Clinical Investigation

Brucellosis in pregnancy and its response to the changing immunoglobulin A: A prospective controlled study


  • Demet Aydoğan Kırmızı
  • Emre Başer
  • Emine Yeşilyurt Şölen
  • Mustafa Kara
  • Melike Demir Çaltekin
  • Neziha Yılmaz
  • Taylan Onat
  • Ethem Serdar Yalvaç

Received Date: 05.12.2021 Accepted Date: 10.01.2022 Turk J Obstet Gynecol 2022;19(1):1-6 PMID: 35343214


This study aimed to define the rare Brucella infection in pregnancy and its effects on immunoglobulins (Ig).

Materials and Methods:

This prospective study has conducted Brucella screening using the Rose Bengal test on pregnant and non-pregnant outpatients who did not show any specific Brucella symptoms. The immunoglobulin levels were measured using the enzyme-linked immunosorbent assay. The study group consisted of pregnant women who were at 20 weeks or below gestation and applied to our hospital outpatient clinic for routine check-ups. The control group consisted of healthy patients who applied for routine controls.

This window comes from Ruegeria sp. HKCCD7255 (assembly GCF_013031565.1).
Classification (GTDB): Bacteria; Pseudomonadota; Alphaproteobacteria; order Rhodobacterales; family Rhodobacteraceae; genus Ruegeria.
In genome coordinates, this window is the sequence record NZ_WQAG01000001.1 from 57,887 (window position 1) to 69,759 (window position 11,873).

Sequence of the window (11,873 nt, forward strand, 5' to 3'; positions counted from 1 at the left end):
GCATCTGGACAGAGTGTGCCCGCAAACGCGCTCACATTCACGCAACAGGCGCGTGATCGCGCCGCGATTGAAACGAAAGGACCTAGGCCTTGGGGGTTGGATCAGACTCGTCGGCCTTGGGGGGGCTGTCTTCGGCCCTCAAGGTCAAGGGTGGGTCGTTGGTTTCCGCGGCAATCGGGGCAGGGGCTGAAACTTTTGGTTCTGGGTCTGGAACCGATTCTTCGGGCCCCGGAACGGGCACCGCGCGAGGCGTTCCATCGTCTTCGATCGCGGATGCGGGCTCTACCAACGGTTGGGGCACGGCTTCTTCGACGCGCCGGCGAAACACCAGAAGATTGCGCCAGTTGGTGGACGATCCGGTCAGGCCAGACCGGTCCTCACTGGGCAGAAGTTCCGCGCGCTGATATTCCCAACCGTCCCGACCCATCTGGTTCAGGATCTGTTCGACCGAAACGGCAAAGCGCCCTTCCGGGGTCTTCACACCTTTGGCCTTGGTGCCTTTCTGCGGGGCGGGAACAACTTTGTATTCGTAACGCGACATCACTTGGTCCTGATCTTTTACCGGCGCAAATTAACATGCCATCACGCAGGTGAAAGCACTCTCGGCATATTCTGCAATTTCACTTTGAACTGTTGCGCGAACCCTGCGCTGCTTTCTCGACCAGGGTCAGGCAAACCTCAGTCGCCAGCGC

This study included a total of 584 participants, 293 of whom were controls and 291 were the study (pregnant) participants. The study revealed a 1.5% incidence of Brucella during pregnancy. In acute and chronic Brucella infection, lower levels of IgA response were observed in pregnant cases compared to the control group.


Brucella infection is a disease that can cause fetal problems, especially in endemic areas. The role of the altered IgA response in pathologies that are associated with Brucella infection stands out as a new target for disease pathophysiology.

Keywords: Brucella, immunoglobulin A, pregnancy

PRECIS: This study is a case-control study evaluating the relationship with brucellosis and IgA levels in pregnancy.